Can anyone think of a better bathroom layout?

mlrprincetonNovember 20, 2013

We're trying to squish a master bath with shower (the other upstairs bath has a tub) into our master bedroom. Due to placement of windows, this funny long skinny rectangle is the best we could do. Expanding the bath to take up the whole window along the right side of the diagram would leave us too little bedroom.

That said, the layout is pretty bad -- the door to the bath opens directly onto the toilet, which is also centered in the window. To make it worse, the door into the bedroom is directly across from that, giving a clear line of sight from the upstairs hall straight through to the toilet when doors are open.

I personally don't think the option of hanging a mirror in front of the window would work for me as I have enough trouble with glare already, so that makes it hard to put the vanity under the window and the toilet where the vanity is now.
And closing up the window would require too much exterior work what with matching the cedar siding.

So, with those constraints, is there some better way to arrange things that I'm not thinking of? What about if I get a large enough mirror that it blocks the window altogether?
This is the best we and our contractor could come up with. Thanks in advance!

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kinei

Do you need that wide out a countertop for the vanity. We had a similar situation and went with a 36" vanity next to the toilet. With a pocket door in front of the vanity opening to the right.

    Bookmark   November 20, 2013 at 7:13PM
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enduring

Recommended toilet space is 36", minimum is 30" that would leave 15" to 21" for the sink. Here is a link you can check out. There is another article on the website that speaks to small bathrooms I think.

Here is a link that might be useful: illustrated rules of good bathroom design

    Bookmark   November 20, 2013 at 7:46PM
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mongoct

A minor adjustment to the layout, moving the door and rotating the sink:

The following leaves the door where you had it, but moves the toilet out from under the window and puts the sink there instead. I'd make it a pedestal sink to make the space in front of the door more open. Add storage in the back left corner as indicated.

And moving the door to the sidewall, creating a sort of galley bathroom. It brings all the plumbing and vents to the inside walls which is a positive, but also puts the toilet on the shared bedroom wall which can be a negative.

    Bookmark   November 20, 2013 at 8:09PM
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mlrprinceton

Oh my God Mongoct, those are amazing!! Thank you so much! I feel silly for not thinking of your first option--a small change like moving the door would help a lot. And I'm not even going to ask you how you were able to manipulate the drawing like that. Are you a designer?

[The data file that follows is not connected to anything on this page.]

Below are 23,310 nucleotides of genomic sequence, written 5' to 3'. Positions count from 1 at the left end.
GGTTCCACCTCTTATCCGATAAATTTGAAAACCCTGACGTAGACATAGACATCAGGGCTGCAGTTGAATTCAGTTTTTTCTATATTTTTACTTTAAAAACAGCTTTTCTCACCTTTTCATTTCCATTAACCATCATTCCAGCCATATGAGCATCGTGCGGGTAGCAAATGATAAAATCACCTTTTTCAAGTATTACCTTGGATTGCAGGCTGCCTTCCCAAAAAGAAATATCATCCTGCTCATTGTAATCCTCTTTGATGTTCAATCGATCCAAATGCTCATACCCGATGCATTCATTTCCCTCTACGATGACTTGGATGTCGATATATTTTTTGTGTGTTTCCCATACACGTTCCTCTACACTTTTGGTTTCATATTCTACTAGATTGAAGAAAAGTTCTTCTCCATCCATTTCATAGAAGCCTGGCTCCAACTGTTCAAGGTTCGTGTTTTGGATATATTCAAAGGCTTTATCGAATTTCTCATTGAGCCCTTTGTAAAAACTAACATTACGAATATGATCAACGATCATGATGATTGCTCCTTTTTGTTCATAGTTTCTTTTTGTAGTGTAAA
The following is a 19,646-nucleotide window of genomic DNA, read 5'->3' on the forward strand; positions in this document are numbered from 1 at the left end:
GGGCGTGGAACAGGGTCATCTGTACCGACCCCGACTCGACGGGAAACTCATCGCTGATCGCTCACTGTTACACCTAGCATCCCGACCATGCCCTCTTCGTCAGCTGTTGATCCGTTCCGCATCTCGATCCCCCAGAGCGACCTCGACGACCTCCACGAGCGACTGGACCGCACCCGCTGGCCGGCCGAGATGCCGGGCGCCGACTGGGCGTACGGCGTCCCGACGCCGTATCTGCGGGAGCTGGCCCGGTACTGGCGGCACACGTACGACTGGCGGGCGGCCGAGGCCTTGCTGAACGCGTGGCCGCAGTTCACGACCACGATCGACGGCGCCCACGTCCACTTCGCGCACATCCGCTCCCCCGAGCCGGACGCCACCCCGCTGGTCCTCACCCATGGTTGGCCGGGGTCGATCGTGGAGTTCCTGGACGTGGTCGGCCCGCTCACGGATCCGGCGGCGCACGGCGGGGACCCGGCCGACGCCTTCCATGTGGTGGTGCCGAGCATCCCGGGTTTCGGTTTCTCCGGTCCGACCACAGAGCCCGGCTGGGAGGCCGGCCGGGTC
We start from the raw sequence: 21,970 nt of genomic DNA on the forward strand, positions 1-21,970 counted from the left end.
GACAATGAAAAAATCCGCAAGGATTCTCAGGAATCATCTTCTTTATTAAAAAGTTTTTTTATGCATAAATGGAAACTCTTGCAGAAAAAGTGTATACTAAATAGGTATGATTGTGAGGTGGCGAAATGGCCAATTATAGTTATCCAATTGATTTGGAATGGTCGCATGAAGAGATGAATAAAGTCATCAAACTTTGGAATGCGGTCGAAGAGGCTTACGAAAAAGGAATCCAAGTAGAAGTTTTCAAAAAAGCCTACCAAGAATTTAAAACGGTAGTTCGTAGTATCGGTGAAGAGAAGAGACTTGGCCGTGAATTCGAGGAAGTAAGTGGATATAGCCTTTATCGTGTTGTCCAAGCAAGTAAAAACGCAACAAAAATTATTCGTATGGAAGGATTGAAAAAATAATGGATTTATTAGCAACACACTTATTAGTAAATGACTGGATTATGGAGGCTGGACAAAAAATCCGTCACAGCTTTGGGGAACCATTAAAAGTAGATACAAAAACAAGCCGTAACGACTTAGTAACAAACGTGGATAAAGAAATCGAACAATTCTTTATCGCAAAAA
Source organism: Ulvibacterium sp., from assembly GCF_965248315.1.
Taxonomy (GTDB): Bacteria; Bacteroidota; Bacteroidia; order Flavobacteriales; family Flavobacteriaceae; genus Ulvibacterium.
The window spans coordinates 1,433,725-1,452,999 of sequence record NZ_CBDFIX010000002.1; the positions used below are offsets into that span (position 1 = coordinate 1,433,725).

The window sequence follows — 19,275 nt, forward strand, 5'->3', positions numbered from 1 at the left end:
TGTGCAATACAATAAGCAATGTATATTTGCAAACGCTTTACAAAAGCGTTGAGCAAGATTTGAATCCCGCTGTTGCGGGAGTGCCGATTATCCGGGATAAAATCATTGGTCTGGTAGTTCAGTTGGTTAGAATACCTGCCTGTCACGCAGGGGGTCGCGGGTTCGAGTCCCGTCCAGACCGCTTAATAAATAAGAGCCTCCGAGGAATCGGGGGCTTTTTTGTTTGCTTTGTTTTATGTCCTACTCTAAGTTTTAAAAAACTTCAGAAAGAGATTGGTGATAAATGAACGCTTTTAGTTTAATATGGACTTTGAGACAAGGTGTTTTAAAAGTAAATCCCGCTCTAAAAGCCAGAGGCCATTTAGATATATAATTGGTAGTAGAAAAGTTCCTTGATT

Bookmark   November 20, 2013 at 8:47PM
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enduring

No, he's SuperMan :)

    Bookmark   November 20, 2013 at 10:20PM
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still_lynnski

I like mongo's second drawing quite a lot. It's so visually pleasing to center a pedestal sink on the window, and will offer a lovely sightline from the hallway. It's interesting how much more gracious it is than the other layouts.

    Bookmark   November 21, 2013 at 12:03AM
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mongoct

Thanks for the kind words. Enduring, I think "StuporMan" may be more appropriate than superman. lol

LTL, I simply converted your drawing to a jpg then used the stamp tool in photoshop to make the alternative views of your original design. Fast and furious, it took maybe 10 minutes to do the three versions.

As you can see, you can do a lot of flipping and flopping to the layout. Moving the door to the sidewall will probably require a smaller door. But it's simply a matter of you analyzing how you'll use the room and what will work best for you.

If you did put the sink in front of the window, a simple option is leaving the window "as is" and using a top-down, bottom-up pleated shade inside the window. They come in near-sheer to almost opaque materials. The TDBU shades are great for bathrooms, as you can have the bottom down to the sill but drop the top down a bit to still allow some light but eliminate sight lines into the bathroom from outside.

Contemporary Dining Room by Seattle Window Treatments Anchor Blinds

Then you can install a mirror in front of the shade as needed.

And for a somewhat offbeat solution for the window and mirror, leave the window "as is" and simply add mirror panes over the existing glass panes. It would give a look similar to the "mirrored window" on the end wall of this tub:

Traditional Bathroom by Fort Worth Design-Build Firms Period Homes, Inc.

If you have a window similar to the one above, you could even mirror the bottom nine panes for your "mirror" and leave the top three panes open for natural light.

And, no I'm not a designer. Today I'm a leaf-raker. Time to go outside and do some yard work...

Good luck with your project.

    Bookmark   November 21, 2013 at 10:58AM
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